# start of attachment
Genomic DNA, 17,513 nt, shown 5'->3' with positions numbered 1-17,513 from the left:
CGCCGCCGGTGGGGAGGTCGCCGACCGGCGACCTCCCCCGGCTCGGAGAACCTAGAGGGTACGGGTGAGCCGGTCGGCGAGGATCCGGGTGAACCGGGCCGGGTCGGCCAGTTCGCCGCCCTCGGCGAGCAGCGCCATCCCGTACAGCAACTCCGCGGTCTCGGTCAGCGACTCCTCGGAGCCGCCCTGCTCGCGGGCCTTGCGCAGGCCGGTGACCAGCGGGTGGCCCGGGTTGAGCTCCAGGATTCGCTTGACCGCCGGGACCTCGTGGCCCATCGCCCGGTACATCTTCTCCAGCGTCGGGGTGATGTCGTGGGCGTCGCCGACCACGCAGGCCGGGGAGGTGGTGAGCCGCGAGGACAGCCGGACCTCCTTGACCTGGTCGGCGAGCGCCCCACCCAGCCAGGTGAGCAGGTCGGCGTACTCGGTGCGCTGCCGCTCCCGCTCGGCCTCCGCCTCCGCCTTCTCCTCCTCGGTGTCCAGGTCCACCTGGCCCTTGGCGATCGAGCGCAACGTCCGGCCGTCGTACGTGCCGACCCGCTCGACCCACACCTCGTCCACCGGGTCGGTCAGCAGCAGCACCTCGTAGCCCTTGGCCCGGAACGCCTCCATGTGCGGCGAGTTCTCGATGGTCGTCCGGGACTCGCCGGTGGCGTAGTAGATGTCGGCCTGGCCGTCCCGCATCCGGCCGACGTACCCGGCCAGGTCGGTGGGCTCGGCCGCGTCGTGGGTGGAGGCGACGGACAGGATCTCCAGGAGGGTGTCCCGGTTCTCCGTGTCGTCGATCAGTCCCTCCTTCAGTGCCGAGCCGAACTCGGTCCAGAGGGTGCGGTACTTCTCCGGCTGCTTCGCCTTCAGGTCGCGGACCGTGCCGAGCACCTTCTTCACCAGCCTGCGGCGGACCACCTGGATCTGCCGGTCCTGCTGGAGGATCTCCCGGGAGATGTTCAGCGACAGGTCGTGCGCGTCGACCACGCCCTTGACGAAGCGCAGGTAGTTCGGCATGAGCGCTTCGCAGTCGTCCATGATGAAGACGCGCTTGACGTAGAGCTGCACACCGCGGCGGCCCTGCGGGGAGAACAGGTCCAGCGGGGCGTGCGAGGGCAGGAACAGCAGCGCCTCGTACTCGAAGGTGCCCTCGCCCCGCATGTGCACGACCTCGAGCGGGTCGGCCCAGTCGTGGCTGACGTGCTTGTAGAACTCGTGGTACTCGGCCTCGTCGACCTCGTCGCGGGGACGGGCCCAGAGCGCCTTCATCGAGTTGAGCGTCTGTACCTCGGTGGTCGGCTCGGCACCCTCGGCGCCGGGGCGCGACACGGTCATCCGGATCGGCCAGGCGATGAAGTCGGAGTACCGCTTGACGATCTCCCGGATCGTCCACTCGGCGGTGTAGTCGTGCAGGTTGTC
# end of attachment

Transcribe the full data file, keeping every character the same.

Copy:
Genomic DNA, 17,513 nt, shown 5'->3' with positions numbered 1-17,513 from the left:
CGCCGCCGGTGGGGAGGTCGCCGACCGGCGACCTCCCCCGGCTCGGAGAACCTAGAGGGTACGGGTGAGCCGGTCGGCGAGGATCCGGGTGAACCGGGCCGGGTCGGCCAGTTCGCCGCCCTCGGCGAGCAGCGCCATCCCGTACAGCAACTCCGCGGTCTCGGTCAGCGACTCCTCGGAGCCGCCCTGCTCGCGGGCCTTGCGCAGGCCGGTGACCAGCGGGTGGCCCGGGTTGAGCTCCAGGATTCGCTTGACCGCCGGGACCTCGTGGCCCATCGCCCGGTACATCTTCTCCAGCGTCGGGGTGATGTCGTGGGCGTCGCCGACCACGCAGGCCGGGGAGGTGGTGAGCCGCGAGGACAGCCGGACCTCCTTGACCTGGTCGGCGAGCGCCCCACCCAGCCAGGTGAGCAGGTCGGCGTACTCGGTGCGCTGCCGCTCCCGCTCGGCCTCCGCCTCCGCCTTCTCCTCCTCGGTGTCCAGGTCCACCTGGCCCTTGGCGATCGAGCGCAACGTCCGGCCGTCGTACGTGCCGACCCGCTCGACCCACACCTCGTCCACCGGGTCGGTCAGCAGCAGCACCTCGTAGCCCTTGGCCCGGAACGCCTCCATGTGCGGCGAGTTCTCGATGGTCGTCCGGGACTCGCCGGTGGCGTAGTAGATGTCGGCCTGGCCGTCCCGCATCCGGCCGACGTACCCGGCCAGGTCGGTGGGCTCGGCCGCGTCGTGGGTGGAGGCGACGGACAGGATCTCCAGGAGGGTGTCCCGGTTCTCCGTGTCGTCGATCAGTCCCTCCTTCAGTGCCGAGCCGAACTCGGTCCAGAGGGTGCGGTACTTCTCCGGCTGCTTCGCCTTCAGGTCGCGGACCGTGCCGAGCACCTTCTTCACCAGCCTGCGGCGGACCACCTGGATCTGCCGGTCCTGCTGGAGGATCTCCCGGGAGATGTTCAGCGACAGGTCGTGCGCGTCGACCACGCCCTTGACGAAGCGCAGGTAGTTCGGCATGAGCGCTTCGCAGTCGTCCATGATGAAGACGCGCTTGACGTAGAGCTGCACACCGCGGCGGCCCTGCGGGGAGAACAGGTCCAGCGGGGCGTGCGAGGGCAGGAACAGCAGCGCCTCGTACTCGAAGGTGCCCTCGCCCCGCATGTGCACGACCTCGAGCGGGTCGGCCCAGTCGTGGCTGACGTGCTTGTAGAACTCGTGGTACTCGGCCTCGTCGACCTCGTCGCGGGGACGGGCCCAGAGCGCCTTCATCGAGTTGAGCGTCTGTACCTCGGTGGTCGGCTCGGCACCCTCGGCGCCGGGGCGCGACACGGTCATCCGGATCGGCCAGGCGATGAAGTCGGAGTACCGCTTGACGATCTCCCGGATCGTCCACTCGGCGGTGTAGTCGTGCAGGTTGTC